Pale straw yellow in colour. It shows brashness and aromatic flavours of passionfruit, gooseberry and freshly mown grass with underlying nuances of herbs and spices. The palate is full of simplicity combined with dimension. It has a scaffold-like structure with a firm acid backbone, a melting pot of fruit flavours, guava, papaya, rockmelon, pineapple and lychee.
Jim Barry
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Jim Barry
The Jim Barry vineyards were established in the cool uplands of the North Mount Lofty ranges in 1959

In his 57 years of winemaking, the late Jim Barry saw many changes. Jim Barry graduated from Roseworthy Agricultural College in 1947 and was offered a position at the Clarevale Cooperative, becoming the first qualified winemaker to work in the Clare Valley. In 1959 Jim and his wife Nancy purchased their first property on the northern outskirts of Clare and in 1964 purchased 70 acres of land from Duncan McRae Wood, part of which now forms the famous Armagh vineyard. With a growing family to look after, Jim took on the challenge of establishing his own winery and cellar door, with the first home-made wines being produced in 1974. "When I first came to the Clare Valley, grapes were delivered by horse and cart. Today our business is international but one thing won't change, at the end of the day, the wines are what matters!"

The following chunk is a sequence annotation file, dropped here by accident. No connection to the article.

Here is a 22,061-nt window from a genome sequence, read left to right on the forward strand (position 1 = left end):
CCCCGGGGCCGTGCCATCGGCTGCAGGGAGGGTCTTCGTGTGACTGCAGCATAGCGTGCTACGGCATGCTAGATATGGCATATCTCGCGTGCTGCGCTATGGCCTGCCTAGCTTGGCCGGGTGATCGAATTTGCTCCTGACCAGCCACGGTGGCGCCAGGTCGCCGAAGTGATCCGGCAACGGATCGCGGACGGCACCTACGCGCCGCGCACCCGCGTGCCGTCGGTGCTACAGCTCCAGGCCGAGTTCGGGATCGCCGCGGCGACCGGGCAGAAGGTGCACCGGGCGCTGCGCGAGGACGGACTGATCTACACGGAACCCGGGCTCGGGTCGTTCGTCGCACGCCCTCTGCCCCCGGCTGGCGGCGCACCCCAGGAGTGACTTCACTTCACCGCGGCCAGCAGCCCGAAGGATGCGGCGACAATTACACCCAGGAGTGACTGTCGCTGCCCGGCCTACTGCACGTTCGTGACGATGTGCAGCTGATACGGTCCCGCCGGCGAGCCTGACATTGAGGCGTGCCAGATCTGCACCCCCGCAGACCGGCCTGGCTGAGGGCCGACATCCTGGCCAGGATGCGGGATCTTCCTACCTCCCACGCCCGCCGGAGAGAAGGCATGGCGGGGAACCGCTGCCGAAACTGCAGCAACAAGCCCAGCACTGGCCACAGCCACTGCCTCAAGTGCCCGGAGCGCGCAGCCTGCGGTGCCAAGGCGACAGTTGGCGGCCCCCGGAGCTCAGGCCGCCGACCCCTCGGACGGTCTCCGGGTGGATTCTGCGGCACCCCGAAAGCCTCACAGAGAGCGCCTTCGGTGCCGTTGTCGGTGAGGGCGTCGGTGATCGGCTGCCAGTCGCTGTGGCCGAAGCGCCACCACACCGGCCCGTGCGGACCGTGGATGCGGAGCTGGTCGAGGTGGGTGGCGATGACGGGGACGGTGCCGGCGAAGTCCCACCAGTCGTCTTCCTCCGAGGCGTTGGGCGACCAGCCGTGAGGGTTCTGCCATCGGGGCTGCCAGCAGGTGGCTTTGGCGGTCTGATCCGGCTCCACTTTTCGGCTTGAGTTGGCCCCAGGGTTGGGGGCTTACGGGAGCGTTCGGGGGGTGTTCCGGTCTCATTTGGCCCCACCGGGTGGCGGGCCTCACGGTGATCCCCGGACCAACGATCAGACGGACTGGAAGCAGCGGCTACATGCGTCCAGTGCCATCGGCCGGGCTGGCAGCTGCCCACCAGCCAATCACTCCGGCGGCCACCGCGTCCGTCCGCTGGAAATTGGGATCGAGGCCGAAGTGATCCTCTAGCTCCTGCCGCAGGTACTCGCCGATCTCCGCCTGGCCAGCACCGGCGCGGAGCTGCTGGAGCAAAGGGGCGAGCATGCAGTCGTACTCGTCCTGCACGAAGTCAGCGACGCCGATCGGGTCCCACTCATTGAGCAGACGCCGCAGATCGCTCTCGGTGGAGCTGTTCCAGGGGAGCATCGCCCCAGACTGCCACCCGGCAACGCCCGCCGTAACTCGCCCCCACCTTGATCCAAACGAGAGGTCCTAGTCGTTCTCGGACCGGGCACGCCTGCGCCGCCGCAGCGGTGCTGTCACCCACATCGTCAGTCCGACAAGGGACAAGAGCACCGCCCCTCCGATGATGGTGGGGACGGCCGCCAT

Jim Barry

The Jim Barry philosophy to winemaking is very simple, own the vineyards to develop the best fruit flavours possible and retain these flavours during winemaking. Fruit bottled under the Jim Barry Wines label is sourced from family owned vineyards, ensuring complete and utter control over every stage of production from vine to wine. Jim Barry Wines has four distinctive climatic and geographical sites in the Clare Valley. Watervale towards the southern end of the Valley, Lodge Hill in the eastern ranges, vineyards at the northern entrance to Clare and Armagh to the west. In addition, the company has a 14 hectare Cabernet Sauvignon vineyard in the Coonawarra region.